Wildfire mentor wins at Woman of the Year Awards

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Victoria Ransom who runs media marketing software company Wildfire Interactive was last night named winner of the Business category at the NEXT Woman of the Year Awards held in Auckland (in association with online jewellery store Pandora).

“After her spectacular success with Wildfire Interactive, Victoria Ransom has gone on to mentor up and coming entrepreneurs to make it easier for those following in her footsteps, making her a worthy winner of this category,” the judges said.

Ranson (a graduate of Harvard Business School) sold her business to Google in 2012, and currently resides in Palo Alto, California.

Six winners were honoured for the varied and individual contributions they have made both at home and abroad, breaking new ground and lifting up communities in need. The standout finalist, who has been crowned Woman of the Year 2016, is Billie Jordan – founder of The Hip Op-eration Crew, which is officially recognised as the world’s oldest dance crew.

“Billie’s inspirational story has swept the globe and helped challenge the stereotypes about growing older,” the judges said.

The 47-year-old initially moved to Waiheke after being caught in the devastating 2011 Christchurch earthquake, and found a community of elderly people who needed something to live for. So she created The Hip Op-eration Crew – and her idea went global.

With no experience in dance or working with the elderly, Billie gave her crew an audacious goal to aim for and they ended up performing at the World Hip Hop Championships in Las Vegas. Now she’s taking her bright idea across the world, creating the Hip Op-eration Dance Academy so that other ageing communities can join this dance revolution. Hip hop is just the vehicle, Billie believes; what her crew really wanted was the chance to be treated like human beings and to show that there’s no age limit when it comes to stepping outside of your comfort zone.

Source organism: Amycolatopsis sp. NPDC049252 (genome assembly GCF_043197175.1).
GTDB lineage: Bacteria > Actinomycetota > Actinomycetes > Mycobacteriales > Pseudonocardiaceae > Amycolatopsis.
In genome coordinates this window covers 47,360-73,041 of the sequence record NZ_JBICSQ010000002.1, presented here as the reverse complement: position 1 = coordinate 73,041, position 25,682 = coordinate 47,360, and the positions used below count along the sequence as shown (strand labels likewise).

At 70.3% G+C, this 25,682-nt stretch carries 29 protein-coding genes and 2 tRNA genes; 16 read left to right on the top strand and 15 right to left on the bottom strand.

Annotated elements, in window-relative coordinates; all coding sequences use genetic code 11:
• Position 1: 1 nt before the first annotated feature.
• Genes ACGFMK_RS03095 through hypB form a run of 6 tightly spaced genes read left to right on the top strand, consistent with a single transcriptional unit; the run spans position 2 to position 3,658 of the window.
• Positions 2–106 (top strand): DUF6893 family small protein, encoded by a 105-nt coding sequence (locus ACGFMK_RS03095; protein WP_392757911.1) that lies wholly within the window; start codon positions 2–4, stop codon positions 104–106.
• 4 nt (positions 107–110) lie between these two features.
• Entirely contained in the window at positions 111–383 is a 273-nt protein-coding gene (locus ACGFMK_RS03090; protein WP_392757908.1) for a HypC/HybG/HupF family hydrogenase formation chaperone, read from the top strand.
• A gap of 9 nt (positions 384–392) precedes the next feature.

Billie won the Supreme Woman of the Year award, as well as the Arts & Culture category. The other five category winners were:

Sport: Trina Tamati, Tournament ceo of the hugely successful Auckland NRL Nines, took out this category for her work changing the gender landscape of the male-dominated industry and championing the next generation of Maori women.

Business: Victoria Ransom (Wildfire Interactive).

Community: When Barack Obama personally gives your charity the thumbs up, you know you’ve got a success story on your hands. Dale Nirvani Pfeifer has created GoodWorld, a company that enables instant charitable donations via social media – making it easier than ever to make a difference.

Education: Anne Gaze has one simple goal in mind: to create an equal playing field for all Kiwi students. She founded Campus Link, where top former students tutor high school students during the school holidays and also introduced the Feuerstein Cognitive Intervention programme to New Zealand, to encourage neural growth for both normative and learning impaired students.

Health & Science: Professor Merryn Gott’s work in palliative care is so ground-breaking, she’s influenced policies both in New Zealand and in the UK. The winner of this category has dedicated her career to changing the attitude towards death and dying – both in society and in the medical profession.

The judges were Minister for Women Louise Upston, Xero ceo Rod Drury; Seven Sharp presenter Toni Street, and NEXT editorial director Sarah Henry.

“Every year, we are inspired and humbled by the outstanding achievements made by the women across New Zealand,” says Sarah Henry. “For a lot of the finalists, NEXT Woman of the Year is the first time they have been in the spotlight and acknowledged for their extraordinary work. The opportunity to give these women the recognition they deserve is a highlight for us every year.”


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